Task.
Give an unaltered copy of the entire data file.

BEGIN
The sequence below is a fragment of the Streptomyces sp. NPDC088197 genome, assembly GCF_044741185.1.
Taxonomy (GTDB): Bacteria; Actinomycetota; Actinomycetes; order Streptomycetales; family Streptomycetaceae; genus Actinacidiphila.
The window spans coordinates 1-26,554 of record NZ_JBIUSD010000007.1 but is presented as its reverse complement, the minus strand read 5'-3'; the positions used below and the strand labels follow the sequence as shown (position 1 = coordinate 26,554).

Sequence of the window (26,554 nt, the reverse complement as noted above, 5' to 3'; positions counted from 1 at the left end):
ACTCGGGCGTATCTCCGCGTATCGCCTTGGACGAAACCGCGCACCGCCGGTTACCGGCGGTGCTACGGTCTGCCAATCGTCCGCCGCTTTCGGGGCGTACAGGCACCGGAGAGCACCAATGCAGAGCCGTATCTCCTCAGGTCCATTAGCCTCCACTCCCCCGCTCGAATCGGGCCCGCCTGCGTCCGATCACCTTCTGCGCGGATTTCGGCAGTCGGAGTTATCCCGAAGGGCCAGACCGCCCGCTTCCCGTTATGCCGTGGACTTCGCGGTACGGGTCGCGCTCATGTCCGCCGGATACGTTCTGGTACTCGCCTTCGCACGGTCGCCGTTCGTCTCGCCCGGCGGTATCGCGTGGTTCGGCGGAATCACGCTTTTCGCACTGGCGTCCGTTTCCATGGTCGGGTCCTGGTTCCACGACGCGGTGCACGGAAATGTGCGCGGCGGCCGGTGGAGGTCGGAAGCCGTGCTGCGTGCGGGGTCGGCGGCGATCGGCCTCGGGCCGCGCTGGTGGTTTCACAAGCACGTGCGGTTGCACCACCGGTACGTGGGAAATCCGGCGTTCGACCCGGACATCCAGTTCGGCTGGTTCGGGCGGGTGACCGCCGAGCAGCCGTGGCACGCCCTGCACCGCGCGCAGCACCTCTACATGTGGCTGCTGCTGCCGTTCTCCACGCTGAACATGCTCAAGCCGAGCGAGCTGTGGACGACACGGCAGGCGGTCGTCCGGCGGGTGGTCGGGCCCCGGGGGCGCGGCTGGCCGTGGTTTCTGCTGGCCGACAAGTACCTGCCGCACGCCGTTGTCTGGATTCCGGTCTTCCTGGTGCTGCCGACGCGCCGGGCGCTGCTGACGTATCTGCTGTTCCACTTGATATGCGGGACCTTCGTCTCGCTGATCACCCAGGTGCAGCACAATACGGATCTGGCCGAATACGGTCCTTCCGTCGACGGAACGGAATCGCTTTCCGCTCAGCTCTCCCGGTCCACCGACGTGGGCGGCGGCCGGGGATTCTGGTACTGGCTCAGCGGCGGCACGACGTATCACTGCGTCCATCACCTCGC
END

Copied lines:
The sequence below is a fragment of the Streptomyces sp. NPDC088197 genome, assembly GCF_044741185.1.
Taxonomy (GTDB): Bacteria; Actinomycetota; Actinomycetes; order Streptomycetales; family Streptomycetaceae; genus Actinacidiphila.
The window spans coordinates 1-26,554 of record NZ_JBIUSD010000007.1 but is presented as its reverse complement, the minus strand read 5'-3'; the positions used below and the strand labels follow the sequence as shown (position 1 = coordinate 26,554).

Sequence of the window (26,554 nt, the reverse complement as noted above, 5' to 3'; positions counted from 1 at the left end):
ACTCGGGCGTATCTCCGCGTATCGCCTTGGACGAAACCGCGCACCGCCGGTTACCGGCGGTGCTACGGTCTGCCAATCGTCCGCCGCTTTCGGGGCGTACAGGCACCGGAGAGCACCAATGCAGAGCCGTATCTCCTCAGGTCCATTAGCCTCCACTCCCCCGCTCGAATCGGGCCCGCCTGCGTCCGATCACCTTCTGCGCGGATTTCGGCAGTCGGAGTTATCCCGAAGGGCCAGACCGCCCGCTTCCCGTTATGCCGTGGACTTCGCGGTACGGGTCGCGCTCATGTCCGCCGGATACGTTCTGGTACTCGCCTTCGCACGGTCGCCGTTCGTCTCGCCCGGCGGTATCGCGTGGTTCGGCGGAATCACGCTTTTCGCACTGGCGTCCGTTTCCATGGTCGGGTCCTGGTTCCACGACGCGGTGCACGGAAATGTGCGCGGCGGCCGGTGGAGGTCGGAAGCCGTGCTGCGTGCGGGGTCGGCGGCGATCGGCCTCGGGCCGCGCTGGTGGTTTCACAAGCACGTGCGGTTGCACCACCGGTACGTGGGAAATCCGGCGTTCGACCCGGACATCCAGTTCGGCTGGTTCGGGCGGGTGACCGCCGAGCAGCCGTGGCACGCCCTGCACCGCGCGCAGCACCTCTACATGTGGCTGCTGCTGCCGTTCTCCACGCTGAACATGCTCAAGCCGAGCGAGCTGTGGACGACACGGCAGGCGGTCGTCCGGCGGGTGGTCGGGCCCCGGGGGCGCGGCTGGCCGTGGTTTCTGCTGGCCGACAAGTACCTGCCGCACGCCGTTGTCTGGATTCCGGTCTTCCTGGTGCTGCCGACGCGCCGGGCGCTGCTGACGTATCTGCTGTTCCACTTGATATGCGGGACCTTCGTCTCGCTGATCACCCAGGTGCAGCACAATACGGATCTGGCCGAATACGGTCCTTCCGTCGACGGAACGGAATCGCTTTCCGCTCAGCTCTCCCGGTCCACCGACGTGGGCGGCGGCCGGGGATTCTGGTACTGGCTCAGCGGCGGCACGACGTATCACTGCGTCCATCACCTCGC